Monday, February 28, 2011

Harper Collins harpooning the libraries

News has flooded twitter and the blog-o-sphere regarding Overdrive being forced by the publisher Harper Collins to put an expiration on ebooks.  An expiration?  How does an item made essentially from binary code all 1's and 0's expire?  Harper Collins books will have a cap on the number of times the book can be check-out from the library.  After the maximum of checkouts (in this case 26), it will be locked or some such, and the library will have to purchase another copy.  This is in reaction (or maybe dawning realization) that the public libraries will not have to purchase replacement copies that they normally would due to lost books or wear and tear.

Several of the blogs that I have read such as Agnostic, Maybe (love the blog btw), suggest that the libraries have power to object by not purchasing the books.  In an ideal world, I would agree, and as long as Harper Collins is the only publisher with these restrictions it remains a valid option.  However, this type of strong arming by publishers is not new - just ask those in academia.  Case in point are the "Big Deal" publishers such as Elsevier.  They have a strangle hold on the science journal publications or so they like to brag.  They are also extremely pricey as in I could buy a nice new car for one journal title, and I am not talking Ford Fiesta.  They also have cancellation clauses in their contracts to where you cannot cancel more than say 1% of the current year subscription cost.  Their competitors do the same thing.  Not buying is an option, but is it the best service for our users?  Perhaps, if we can find alternatives.  Did I mention that contributors to scientific journals do not get paid?  Talk about a double whammy.

It terms of the glass is half-full, it could always be worse.  According to Library Journal, there are still two major publishers that don't allow their ebooks to circulate in libraries - Macmillan and Simon & Schuster.  The publishers have a legitimate concern, their bottom line.  The library concerns are being a good steward of public monies and making content/information available to our users.  It seems like their should be a middle ground, and we need to start a dialogue with the publishers.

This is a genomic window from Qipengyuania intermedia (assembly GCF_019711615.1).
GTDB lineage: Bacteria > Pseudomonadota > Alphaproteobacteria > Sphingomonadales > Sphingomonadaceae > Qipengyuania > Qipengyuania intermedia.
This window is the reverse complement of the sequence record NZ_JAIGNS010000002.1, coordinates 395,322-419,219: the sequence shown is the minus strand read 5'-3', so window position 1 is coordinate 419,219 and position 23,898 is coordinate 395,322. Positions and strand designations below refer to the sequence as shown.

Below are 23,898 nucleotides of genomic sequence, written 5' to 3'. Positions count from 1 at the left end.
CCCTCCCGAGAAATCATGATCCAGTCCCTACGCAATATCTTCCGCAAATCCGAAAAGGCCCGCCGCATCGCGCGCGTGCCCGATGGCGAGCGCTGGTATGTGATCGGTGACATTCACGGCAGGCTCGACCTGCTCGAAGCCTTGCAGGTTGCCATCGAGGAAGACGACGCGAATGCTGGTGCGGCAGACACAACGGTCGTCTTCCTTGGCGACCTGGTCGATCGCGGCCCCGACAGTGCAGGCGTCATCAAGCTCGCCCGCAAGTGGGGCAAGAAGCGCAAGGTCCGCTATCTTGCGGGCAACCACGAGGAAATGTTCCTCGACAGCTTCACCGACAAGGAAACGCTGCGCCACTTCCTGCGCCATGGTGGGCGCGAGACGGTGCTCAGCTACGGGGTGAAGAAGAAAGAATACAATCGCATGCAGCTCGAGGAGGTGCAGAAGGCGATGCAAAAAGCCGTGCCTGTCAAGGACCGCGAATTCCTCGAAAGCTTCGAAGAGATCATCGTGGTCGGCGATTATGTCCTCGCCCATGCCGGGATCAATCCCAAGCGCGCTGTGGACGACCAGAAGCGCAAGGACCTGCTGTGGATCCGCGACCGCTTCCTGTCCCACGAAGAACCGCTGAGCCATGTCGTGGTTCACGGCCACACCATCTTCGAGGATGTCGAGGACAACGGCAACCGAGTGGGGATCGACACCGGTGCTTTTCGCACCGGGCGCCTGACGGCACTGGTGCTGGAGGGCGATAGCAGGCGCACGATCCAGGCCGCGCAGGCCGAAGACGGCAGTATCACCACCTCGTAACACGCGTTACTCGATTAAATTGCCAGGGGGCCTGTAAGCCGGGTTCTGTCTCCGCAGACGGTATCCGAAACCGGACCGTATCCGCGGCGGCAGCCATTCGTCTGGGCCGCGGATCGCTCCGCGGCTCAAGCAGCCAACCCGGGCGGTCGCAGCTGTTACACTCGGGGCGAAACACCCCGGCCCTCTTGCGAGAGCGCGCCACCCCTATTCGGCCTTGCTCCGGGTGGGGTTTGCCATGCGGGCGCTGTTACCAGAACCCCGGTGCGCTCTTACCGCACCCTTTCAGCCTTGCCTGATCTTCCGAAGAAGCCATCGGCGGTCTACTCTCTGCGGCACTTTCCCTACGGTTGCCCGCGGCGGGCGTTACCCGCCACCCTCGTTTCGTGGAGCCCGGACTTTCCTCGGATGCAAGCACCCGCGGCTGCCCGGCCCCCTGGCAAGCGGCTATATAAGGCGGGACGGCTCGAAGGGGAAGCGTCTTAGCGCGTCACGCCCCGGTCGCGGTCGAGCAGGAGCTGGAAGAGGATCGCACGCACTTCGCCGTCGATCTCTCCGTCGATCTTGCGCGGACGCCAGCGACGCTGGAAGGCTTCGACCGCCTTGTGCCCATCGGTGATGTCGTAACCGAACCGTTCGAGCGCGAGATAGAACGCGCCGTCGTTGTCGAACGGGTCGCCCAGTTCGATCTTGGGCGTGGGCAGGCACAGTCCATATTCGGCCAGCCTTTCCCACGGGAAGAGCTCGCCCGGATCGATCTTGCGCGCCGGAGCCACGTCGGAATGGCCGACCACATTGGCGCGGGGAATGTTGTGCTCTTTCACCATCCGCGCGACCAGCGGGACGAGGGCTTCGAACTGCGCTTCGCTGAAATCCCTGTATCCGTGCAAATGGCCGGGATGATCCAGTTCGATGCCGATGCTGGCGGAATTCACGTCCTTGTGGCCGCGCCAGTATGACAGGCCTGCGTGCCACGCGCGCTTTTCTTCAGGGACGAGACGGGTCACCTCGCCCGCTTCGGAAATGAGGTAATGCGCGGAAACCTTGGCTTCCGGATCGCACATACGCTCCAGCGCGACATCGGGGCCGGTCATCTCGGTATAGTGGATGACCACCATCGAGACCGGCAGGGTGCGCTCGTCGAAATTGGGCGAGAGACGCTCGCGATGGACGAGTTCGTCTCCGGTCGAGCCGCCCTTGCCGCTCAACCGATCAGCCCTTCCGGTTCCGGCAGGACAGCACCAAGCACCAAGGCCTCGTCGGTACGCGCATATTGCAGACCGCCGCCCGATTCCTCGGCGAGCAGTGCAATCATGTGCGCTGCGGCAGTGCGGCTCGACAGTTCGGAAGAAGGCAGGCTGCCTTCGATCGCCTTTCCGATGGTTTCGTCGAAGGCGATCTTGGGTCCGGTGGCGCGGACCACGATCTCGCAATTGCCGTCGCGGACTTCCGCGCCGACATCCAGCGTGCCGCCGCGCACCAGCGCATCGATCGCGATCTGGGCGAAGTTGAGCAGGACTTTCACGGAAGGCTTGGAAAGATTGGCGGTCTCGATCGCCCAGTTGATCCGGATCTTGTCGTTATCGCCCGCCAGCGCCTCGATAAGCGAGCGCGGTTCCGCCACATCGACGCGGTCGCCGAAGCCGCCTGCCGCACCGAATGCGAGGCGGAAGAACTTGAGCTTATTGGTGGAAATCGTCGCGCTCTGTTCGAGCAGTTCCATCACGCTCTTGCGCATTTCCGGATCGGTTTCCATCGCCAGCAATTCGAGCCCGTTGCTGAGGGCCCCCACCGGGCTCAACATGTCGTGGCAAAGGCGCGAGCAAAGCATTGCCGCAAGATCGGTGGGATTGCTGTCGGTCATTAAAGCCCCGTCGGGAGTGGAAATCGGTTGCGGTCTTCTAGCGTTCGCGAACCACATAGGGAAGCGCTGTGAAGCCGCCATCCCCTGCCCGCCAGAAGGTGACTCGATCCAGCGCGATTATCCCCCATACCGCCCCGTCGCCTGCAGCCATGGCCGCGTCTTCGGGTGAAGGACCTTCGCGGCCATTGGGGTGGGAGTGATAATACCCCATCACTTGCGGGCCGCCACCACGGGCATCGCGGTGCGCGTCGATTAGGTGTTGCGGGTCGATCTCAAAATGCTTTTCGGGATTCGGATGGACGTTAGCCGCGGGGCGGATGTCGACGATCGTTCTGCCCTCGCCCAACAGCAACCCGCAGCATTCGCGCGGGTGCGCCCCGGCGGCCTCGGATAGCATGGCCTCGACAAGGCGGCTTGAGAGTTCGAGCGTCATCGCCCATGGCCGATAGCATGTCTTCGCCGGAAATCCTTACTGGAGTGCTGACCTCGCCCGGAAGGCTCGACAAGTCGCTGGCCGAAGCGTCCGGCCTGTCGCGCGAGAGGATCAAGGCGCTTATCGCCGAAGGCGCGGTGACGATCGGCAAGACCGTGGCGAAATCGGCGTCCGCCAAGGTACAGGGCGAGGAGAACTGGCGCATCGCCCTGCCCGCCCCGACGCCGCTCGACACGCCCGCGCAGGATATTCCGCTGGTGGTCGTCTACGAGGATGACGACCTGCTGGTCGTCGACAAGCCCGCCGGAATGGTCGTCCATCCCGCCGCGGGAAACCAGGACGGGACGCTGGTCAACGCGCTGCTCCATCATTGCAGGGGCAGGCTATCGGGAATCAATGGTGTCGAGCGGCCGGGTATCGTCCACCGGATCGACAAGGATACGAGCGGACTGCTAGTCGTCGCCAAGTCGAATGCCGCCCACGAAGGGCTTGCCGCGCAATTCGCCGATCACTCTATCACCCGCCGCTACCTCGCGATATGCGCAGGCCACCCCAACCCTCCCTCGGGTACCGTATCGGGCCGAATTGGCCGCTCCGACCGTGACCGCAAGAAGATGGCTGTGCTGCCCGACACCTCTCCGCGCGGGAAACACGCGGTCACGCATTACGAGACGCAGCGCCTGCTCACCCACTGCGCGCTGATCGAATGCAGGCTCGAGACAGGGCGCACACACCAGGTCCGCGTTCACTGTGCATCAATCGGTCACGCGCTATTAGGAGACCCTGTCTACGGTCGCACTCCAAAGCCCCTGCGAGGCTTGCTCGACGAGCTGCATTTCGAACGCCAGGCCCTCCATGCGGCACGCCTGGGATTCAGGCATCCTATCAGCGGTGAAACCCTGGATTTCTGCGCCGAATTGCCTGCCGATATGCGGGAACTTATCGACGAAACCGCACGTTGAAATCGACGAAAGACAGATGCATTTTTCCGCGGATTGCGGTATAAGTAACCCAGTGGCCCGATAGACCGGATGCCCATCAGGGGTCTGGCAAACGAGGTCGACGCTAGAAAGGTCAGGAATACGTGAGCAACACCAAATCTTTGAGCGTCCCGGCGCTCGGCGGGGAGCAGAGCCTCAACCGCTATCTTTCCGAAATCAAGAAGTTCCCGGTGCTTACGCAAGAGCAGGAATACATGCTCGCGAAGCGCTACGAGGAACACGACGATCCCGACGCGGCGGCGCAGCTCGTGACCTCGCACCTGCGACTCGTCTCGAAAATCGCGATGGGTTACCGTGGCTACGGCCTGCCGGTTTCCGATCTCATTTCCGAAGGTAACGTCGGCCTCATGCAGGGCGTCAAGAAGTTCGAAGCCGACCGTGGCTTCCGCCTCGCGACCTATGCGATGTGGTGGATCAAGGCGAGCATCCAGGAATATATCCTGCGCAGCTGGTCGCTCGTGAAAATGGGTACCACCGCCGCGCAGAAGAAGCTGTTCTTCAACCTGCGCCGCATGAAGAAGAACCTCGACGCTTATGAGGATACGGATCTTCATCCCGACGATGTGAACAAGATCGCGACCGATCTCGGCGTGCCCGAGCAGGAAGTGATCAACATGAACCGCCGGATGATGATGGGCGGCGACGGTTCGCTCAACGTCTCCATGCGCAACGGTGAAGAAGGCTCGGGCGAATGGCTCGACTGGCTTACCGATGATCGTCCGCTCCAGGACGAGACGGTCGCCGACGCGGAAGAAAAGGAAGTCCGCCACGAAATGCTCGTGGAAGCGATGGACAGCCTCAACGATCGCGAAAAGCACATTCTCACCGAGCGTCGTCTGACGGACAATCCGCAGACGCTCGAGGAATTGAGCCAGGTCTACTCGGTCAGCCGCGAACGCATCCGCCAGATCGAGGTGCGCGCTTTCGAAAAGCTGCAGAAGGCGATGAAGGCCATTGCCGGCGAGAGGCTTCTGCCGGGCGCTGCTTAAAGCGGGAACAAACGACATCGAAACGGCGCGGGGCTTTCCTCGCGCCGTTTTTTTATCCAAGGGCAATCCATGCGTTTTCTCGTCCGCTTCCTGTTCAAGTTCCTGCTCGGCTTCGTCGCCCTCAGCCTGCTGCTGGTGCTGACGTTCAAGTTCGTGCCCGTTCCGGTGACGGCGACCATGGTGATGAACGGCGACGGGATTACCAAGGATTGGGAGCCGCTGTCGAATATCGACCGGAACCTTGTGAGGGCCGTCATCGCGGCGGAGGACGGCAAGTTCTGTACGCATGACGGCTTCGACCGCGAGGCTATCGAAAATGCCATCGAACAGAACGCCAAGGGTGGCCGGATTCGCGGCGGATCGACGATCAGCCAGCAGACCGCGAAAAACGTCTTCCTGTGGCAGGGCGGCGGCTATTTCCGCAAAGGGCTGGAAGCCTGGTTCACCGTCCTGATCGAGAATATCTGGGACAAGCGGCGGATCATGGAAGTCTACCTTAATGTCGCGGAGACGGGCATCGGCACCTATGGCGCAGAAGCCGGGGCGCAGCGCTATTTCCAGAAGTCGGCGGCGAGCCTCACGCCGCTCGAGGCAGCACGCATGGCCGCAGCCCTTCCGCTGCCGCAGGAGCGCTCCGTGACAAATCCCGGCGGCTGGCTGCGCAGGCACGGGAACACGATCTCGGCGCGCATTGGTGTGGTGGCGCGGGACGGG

Simon and Schuster:

I think what publishers are missing is that while we may not be replacing titles due to wear, we will still be spending the same amount of money on materials.  We will simply purchase additional titles that we may not have been able to purchase before.  I would be curious to know how much of library spending is for replacements.  At my last library it was a miniscule amount.  I do not have access to those budget figures here.  Just as libraries need to adapt to changing technologies and investigate how they need to change their services to fit the users' new needs, so does the publisher need to adapt.  This may mean a completely new business model.  Marketers Test Ads in Ebooks  It will be interesting to see what the future holds.

1 comment:

  1. I think it's fair for publishers to set a limit, but I don't think 26 is a fair number. Also, I think that publishers should give options, i.e., one price for 26 uses, another for 52, and maybe a larger price for unlimited uses. That way prices could be managed based on book popularity and customer usage rather than the publisher's arbitrary numbers. Publishers need to keep in mind that if they're too unfriendly to libraries, they'll kill the opportunities the new technology provides that could keep them afloat.